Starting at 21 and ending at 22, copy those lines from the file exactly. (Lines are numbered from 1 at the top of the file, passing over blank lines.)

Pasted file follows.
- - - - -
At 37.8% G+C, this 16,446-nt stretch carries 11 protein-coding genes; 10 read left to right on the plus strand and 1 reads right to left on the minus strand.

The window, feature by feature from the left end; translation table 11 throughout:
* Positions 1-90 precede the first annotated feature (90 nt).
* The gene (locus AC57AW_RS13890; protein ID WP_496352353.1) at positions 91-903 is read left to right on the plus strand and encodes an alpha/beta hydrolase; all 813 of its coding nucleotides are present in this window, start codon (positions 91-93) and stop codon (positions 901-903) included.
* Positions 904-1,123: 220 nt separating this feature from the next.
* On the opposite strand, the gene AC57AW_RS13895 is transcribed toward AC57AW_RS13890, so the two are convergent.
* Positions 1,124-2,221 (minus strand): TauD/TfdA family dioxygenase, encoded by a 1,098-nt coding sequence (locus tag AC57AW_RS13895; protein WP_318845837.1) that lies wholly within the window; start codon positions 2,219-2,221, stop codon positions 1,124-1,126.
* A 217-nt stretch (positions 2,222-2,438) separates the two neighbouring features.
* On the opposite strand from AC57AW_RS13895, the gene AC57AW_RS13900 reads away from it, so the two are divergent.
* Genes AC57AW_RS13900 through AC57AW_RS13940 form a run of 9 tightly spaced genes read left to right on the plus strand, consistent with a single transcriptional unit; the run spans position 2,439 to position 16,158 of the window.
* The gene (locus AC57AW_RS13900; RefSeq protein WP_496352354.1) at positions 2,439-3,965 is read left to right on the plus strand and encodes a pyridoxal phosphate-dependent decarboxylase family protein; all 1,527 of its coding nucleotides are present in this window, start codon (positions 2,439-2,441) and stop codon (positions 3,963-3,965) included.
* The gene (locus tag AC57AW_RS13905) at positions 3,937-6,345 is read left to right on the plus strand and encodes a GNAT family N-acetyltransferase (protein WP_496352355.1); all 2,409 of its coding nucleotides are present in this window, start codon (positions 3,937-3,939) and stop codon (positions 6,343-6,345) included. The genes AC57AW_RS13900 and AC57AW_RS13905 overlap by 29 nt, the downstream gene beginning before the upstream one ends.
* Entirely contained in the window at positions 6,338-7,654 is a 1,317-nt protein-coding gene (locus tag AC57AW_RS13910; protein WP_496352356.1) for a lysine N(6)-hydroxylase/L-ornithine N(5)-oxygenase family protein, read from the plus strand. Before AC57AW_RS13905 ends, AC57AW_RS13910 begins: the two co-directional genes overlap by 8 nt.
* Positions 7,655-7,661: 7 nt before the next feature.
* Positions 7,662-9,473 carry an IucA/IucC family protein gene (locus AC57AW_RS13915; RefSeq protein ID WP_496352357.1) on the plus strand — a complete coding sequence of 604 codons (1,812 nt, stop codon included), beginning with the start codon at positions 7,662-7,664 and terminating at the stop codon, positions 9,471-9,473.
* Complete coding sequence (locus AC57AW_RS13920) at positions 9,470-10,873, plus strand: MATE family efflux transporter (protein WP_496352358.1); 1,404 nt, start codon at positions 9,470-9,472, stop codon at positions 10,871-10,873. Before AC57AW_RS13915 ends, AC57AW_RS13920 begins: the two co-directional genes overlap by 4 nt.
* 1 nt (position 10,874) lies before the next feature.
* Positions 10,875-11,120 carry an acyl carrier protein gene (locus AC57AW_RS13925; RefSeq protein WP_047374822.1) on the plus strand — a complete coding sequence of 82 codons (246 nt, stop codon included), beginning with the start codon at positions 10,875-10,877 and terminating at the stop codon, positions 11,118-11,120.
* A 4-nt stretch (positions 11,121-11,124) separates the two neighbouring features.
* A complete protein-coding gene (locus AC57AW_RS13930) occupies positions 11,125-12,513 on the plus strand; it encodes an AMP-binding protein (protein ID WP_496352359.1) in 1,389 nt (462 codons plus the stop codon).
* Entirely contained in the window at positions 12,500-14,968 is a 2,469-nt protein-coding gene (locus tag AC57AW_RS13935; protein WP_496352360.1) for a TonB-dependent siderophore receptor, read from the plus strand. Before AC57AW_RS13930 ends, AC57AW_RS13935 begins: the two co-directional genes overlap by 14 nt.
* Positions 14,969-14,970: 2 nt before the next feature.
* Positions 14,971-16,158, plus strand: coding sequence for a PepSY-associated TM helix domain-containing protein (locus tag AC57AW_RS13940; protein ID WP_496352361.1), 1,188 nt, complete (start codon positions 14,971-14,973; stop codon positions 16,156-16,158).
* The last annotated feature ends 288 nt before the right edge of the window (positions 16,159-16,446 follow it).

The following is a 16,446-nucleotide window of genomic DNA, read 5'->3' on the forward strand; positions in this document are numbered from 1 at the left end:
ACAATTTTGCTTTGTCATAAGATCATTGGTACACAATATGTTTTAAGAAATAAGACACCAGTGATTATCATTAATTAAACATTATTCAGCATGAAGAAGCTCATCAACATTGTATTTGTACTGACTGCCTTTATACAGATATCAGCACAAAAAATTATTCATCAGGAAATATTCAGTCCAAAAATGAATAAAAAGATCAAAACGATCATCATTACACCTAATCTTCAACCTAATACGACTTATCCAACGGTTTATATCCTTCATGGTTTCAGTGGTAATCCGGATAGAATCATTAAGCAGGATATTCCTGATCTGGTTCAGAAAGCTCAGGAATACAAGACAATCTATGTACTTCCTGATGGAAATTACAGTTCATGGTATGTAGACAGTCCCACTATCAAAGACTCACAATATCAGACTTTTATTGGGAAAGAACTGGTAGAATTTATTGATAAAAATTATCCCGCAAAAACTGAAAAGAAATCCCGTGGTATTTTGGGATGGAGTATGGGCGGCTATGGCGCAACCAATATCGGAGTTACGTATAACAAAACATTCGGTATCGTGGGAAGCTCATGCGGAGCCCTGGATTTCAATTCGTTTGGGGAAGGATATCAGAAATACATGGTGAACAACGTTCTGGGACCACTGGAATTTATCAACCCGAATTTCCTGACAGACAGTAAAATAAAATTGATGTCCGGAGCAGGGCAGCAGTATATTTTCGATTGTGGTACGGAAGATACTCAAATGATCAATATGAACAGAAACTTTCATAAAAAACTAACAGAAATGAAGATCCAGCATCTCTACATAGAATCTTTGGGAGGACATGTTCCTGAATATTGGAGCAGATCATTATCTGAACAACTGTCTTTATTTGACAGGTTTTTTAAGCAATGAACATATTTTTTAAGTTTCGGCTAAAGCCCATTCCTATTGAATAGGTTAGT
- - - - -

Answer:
* Entirely contained in the window at positions 12,500-14,968 is a 2,469-nt protein-coding gene (locus tag AC57AW_RS13935; protein WP_496352360.1) for a TonB-dependent siderophore receptor, read from the plus strand. Before AC57AW_RS13930 ends, AC57AW_RS13935 begins: the two co-directional genes overlap by 14 nt.
* Positions 14,969-14,970: 2 nt before the next feature.